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Michigan Criminal Law Blog

Job Hunting with a Criminal Record? Here’s What You Need to Know

Job hunting is a tough enough challenge for the average person, but if you have a criminal record, finding a job can seem downright impossible.

Some employers don’t bother checking your background, but some choose to exercise their authority to check your criminal history after they make you a conditional offer. Despite efforts to “ban the box,” there are still plenty of qualified candidates turned down for jobs because of past mistakes.

In some cases, depending on the job and depending on the crime, you might be automatically disqualified from being hired. In other cases, even if the crime for which you were convicted would have no bearing on the job for which you’ve applied, you might still be bumped to the bottom of the applicant pool. And if it comes down to a decision between you and someone without a criminal history, chances are you’re not going to be the choice.

So what can you do? Is there a way to make your chances of being hired better, even if you have a criminal history?

These tips might help:

• Don’t go out of your way to hide your criminal history. You don’t need to carry a sign with you announcing your past, but if you’re asked it’s important to be honest. The sooner you get the issue out of the way the better. Despite your past actions, you’re frankness will show you’re trustworthy and that you’ve put things behind you. You’ll be able to explain your situation and begin proving you’re otherwise the best candidate for the job.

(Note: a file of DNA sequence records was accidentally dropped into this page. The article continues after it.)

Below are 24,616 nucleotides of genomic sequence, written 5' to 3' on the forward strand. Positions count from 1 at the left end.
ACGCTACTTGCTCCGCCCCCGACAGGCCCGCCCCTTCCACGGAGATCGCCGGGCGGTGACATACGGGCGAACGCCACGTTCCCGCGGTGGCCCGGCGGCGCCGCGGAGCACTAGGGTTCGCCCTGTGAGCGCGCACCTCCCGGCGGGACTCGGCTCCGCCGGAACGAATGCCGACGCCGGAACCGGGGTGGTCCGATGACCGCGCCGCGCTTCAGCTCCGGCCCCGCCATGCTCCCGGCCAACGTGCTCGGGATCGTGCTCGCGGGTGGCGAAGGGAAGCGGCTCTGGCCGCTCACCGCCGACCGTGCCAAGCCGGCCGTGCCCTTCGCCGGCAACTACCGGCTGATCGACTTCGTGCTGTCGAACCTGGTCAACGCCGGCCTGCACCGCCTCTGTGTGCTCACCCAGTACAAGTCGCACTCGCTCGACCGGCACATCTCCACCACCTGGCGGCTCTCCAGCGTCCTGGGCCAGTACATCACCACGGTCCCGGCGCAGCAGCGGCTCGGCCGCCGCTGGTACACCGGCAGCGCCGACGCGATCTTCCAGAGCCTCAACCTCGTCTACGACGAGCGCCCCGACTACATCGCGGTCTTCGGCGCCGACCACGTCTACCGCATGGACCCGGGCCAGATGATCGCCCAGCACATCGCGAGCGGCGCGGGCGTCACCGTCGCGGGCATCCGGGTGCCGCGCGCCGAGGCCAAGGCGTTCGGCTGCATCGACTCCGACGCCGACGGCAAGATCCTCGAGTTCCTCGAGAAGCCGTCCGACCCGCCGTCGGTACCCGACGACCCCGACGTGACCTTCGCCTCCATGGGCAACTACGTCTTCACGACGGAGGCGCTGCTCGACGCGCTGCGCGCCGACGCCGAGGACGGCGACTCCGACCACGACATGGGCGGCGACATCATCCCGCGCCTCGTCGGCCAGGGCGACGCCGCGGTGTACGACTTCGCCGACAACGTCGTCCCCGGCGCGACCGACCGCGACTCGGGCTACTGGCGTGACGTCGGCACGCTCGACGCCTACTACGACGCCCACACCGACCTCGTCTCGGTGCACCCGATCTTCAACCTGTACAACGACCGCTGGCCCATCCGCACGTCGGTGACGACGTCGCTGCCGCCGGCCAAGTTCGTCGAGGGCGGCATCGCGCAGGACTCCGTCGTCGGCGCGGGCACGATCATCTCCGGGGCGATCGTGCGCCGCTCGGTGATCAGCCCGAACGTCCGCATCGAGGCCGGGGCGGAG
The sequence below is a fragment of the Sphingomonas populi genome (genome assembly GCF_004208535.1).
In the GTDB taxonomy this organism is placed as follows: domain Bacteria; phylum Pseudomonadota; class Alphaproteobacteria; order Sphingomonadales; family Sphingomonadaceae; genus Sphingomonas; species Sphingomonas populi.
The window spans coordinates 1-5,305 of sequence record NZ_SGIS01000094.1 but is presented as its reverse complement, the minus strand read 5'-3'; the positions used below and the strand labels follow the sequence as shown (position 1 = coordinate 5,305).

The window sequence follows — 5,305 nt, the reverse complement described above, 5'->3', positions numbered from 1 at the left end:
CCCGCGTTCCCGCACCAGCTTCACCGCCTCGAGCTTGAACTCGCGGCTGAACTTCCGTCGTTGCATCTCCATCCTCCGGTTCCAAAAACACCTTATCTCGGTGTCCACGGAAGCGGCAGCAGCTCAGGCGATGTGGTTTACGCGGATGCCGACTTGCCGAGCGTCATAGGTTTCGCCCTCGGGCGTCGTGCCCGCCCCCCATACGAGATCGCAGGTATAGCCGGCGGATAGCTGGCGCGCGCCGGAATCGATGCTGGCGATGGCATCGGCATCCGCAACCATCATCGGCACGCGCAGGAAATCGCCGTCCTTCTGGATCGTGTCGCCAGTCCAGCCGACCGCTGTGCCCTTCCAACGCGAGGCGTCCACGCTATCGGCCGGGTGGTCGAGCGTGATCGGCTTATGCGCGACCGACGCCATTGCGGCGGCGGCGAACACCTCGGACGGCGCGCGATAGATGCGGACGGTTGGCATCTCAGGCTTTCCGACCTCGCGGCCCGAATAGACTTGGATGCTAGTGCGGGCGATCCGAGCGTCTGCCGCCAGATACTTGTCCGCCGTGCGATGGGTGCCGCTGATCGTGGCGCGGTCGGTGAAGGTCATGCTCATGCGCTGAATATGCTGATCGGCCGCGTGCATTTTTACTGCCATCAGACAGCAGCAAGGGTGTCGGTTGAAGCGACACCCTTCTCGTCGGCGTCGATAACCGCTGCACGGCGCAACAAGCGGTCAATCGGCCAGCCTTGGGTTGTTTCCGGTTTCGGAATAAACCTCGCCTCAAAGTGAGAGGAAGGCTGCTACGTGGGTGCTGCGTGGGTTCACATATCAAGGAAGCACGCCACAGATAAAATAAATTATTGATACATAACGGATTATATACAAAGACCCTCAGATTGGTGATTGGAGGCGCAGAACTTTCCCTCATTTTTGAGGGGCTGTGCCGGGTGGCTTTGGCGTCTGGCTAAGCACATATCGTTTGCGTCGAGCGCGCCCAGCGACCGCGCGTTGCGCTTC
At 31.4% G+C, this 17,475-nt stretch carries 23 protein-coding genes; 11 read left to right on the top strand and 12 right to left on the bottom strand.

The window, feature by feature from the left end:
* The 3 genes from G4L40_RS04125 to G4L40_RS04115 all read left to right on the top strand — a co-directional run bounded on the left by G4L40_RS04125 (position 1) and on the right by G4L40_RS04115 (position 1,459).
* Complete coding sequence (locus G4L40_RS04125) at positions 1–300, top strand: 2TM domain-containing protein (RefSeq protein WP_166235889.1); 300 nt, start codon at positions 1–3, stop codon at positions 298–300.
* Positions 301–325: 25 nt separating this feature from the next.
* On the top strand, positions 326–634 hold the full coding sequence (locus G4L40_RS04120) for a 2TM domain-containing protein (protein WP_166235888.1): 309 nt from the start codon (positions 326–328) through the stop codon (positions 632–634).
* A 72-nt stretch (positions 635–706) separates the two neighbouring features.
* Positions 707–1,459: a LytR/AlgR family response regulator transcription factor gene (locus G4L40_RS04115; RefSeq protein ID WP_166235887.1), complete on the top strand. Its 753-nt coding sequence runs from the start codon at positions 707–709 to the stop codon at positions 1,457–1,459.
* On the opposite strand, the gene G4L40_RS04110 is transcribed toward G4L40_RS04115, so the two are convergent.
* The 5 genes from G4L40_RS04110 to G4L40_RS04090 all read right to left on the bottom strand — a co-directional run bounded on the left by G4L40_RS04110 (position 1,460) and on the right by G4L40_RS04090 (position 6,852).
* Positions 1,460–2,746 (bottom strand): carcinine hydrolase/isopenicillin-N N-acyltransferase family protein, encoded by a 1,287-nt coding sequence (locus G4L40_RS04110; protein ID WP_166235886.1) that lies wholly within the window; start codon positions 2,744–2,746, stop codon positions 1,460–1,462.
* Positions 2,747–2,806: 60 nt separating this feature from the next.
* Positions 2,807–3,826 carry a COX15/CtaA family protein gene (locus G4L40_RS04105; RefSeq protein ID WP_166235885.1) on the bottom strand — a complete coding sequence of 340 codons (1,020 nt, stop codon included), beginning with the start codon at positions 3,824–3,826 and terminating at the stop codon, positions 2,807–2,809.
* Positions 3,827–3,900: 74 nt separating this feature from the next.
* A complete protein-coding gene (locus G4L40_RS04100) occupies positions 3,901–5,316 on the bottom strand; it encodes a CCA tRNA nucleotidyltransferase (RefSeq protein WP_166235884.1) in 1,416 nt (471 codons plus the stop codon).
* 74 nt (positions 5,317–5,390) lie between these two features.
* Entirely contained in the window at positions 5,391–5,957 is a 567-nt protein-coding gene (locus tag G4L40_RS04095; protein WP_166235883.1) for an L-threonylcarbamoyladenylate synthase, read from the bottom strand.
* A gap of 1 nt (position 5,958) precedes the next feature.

• Make sure you know what’s visible to potential employers. You should be honest, but there is no sense sharing information nobody can ever find out about you. For instance, maybe you were in the wrong place at the wrong time and arrested in relation to a crime. If it never went further than your arrest, there’s probably no reason to share this information.

• Keep in mind the employer is going to consider the crime. A criminal record that includes one instance of public intoxication while you were in college is going to be viewed differently than a history of multiple drug convictions. Even a recent DUI will carry more weight than one that occurred decades ago. You still need to disclose a conviction, but you shouldn’t be as concerned about a past event as one that is more recent.

Should I Try Having My Record Expunged?

If you’re still concerned about finding employment with a criminal record, there might be a way to make it go away. It’s possible to have charged against you expunged from your record, so even if an employer runs a background check the event won’t be visible. Having your record expunged takes a bit of effort, but it’s worth it if it gives you a clean slate.

To learn more about the basic process of expungement, check out this information from Nolo.com.

If you’d like to discuss your criminal history as it relates to your job search or you have questions about expunging your record, we can help. To schedule a consultation to discuss the details of your situation, contact Andrew W. Kowalkowski, PLLC at 248.974.9594.

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